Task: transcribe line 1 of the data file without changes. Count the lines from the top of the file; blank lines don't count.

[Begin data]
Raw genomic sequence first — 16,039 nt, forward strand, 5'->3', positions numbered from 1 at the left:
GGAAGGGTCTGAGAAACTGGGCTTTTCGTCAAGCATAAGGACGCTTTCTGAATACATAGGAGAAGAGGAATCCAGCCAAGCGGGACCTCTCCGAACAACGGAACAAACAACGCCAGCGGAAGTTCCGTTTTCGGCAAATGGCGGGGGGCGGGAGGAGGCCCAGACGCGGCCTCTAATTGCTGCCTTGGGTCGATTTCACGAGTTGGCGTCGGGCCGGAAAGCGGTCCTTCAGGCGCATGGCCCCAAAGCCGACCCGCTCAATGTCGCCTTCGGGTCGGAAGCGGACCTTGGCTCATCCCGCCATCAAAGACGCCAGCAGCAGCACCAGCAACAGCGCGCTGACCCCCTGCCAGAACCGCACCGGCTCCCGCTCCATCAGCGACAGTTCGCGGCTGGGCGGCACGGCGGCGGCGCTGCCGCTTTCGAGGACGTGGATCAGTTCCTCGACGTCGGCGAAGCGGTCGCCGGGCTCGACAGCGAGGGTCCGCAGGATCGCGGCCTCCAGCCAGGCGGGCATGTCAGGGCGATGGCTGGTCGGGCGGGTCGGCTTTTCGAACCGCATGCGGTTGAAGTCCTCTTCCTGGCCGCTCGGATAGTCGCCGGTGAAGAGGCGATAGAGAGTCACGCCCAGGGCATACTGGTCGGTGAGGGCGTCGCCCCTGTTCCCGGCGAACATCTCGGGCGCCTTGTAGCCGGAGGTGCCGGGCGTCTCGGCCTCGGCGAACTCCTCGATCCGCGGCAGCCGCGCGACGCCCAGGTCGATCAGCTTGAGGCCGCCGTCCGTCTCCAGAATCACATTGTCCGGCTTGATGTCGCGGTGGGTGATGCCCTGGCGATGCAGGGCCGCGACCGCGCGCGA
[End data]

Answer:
Raw genomic sequence first — 16,039 nt, forward strand, 5'->3', positions numbered from 1 at the left: